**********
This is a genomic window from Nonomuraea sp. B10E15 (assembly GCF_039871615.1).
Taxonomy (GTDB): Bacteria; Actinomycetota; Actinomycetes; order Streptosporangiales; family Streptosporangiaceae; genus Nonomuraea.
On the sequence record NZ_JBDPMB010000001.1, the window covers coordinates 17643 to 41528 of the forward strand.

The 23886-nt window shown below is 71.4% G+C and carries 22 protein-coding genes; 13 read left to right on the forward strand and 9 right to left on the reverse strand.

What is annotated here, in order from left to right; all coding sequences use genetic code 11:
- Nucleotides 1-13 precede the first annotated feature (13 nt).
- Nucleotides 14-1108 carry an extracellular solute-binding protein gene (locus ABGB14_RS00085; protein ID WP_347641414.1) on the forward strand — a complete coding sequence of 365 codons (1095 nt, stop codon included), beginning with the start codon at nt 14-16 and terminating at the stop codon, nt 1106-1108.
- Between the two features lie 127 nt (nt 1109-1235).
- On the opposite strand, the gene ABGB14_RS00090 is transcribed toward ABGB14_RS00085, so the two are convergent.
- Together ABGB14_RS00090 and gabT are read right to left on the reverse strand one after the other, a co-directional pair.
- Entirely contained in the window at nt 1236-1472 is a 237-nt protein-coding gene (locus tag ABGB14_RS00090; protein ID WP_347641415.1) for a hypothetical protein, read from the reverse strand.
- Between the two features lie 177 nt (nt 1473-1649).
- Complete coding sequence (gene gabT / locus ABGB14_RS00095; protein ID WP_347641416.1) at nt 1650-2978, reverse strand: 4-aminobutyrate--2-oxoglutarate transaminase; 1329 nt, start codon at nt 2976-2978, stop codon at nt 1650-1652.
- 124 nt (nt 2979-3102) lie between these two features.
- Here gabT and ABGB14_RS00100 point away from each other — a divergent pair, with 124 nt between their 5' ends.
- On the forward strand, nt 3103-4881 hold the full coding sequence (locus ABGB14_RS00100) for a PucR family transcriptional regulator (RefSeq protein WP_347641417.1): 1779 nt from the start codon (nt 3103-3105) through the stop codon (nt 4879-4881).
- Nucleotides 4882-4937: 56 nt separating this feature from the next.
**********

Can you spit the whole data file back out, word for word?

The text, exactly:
This is a genomic window from Nonomuraea sp. B10E15 (assembly GCF_039871615.1).
Taxonomy (GTDB): Bacteria; Actinomycetota; Actinomycetes; order Streptosporangiales; family Streptosporangiaceae; genus Nonomuraea.
On the sequence record NZ_JBDPMB010000001.1, the window covers coordinates 17643 to 41528 of the forward strand.

The 23886-nt window shown below is 71.4% G+C and carries 22 protein-coding genes; 13 read left to right on the forward strand and 9 right to left on the reverse strand.

What is annotated here, in order from left to right; all coding sequences use genetic code 11:
- Nucleotides 1-13 precede the first annotated feature (13 nt).
- Nucleotides 14-1108 carry an extracellular solute-binding protein gene (locus ABGB14_RS00085; protein ID WP_347641414.1) on the forward strand — a complete coding sequence of 365 codons (1095 nt, stop codon included), beginning with the start codon at nt 14-16 and terminating at the stop codon, nt 1106-1108.
- Between the two features lie 127 nt (nt 1109-1235).
- On the opposite strand, the gene ABGB14_RS00090 is transcribed toward ABGB14_RS00085, so the two are convergent.
- Together ABGB14_RS00090 and gabT are read right to left on the reverse strand one after the other, a co-directional pair.
- Entirely contained in the window at nt 1236-1472 is a 237-nt protein-coding gene (locus tag ABGB14_RS00090; protein ID WP_347641415.1) for a hypothetical protein, read from the reverse strand.
- Between the two features lie 177 nt (nt 1473-1649).
- Complete coding sequence (gene gabT / locus ABGB14_RS00095; protein ID WP_347641416.1) at nt 1650-2978, reverse strand: 4-aminobutyrate--2-oxoglutarate transaminase; 1329 nt, start codon at nt 2976-2978, stop codon at nt 1650-1652.
- 124 nt (nt 2979-3102) lie between these two features.
- Here gabT and ABGB14_RS00100 point away from each other — a divergent pair, with 124 nt between their 5' ends.
- On the forward strand, nt 3103-4881 hold the full coding sequence (locus ABGB14_RS00100) for a PucR family transcriptional regulator (RefSeq protein WP_347641417.1): 1779 nt from the start codon (nt 3103-3105) through the stop codon (nt 4879-4881).
- Nucleotides 4882-4937: 56 nt separating this feature from the next.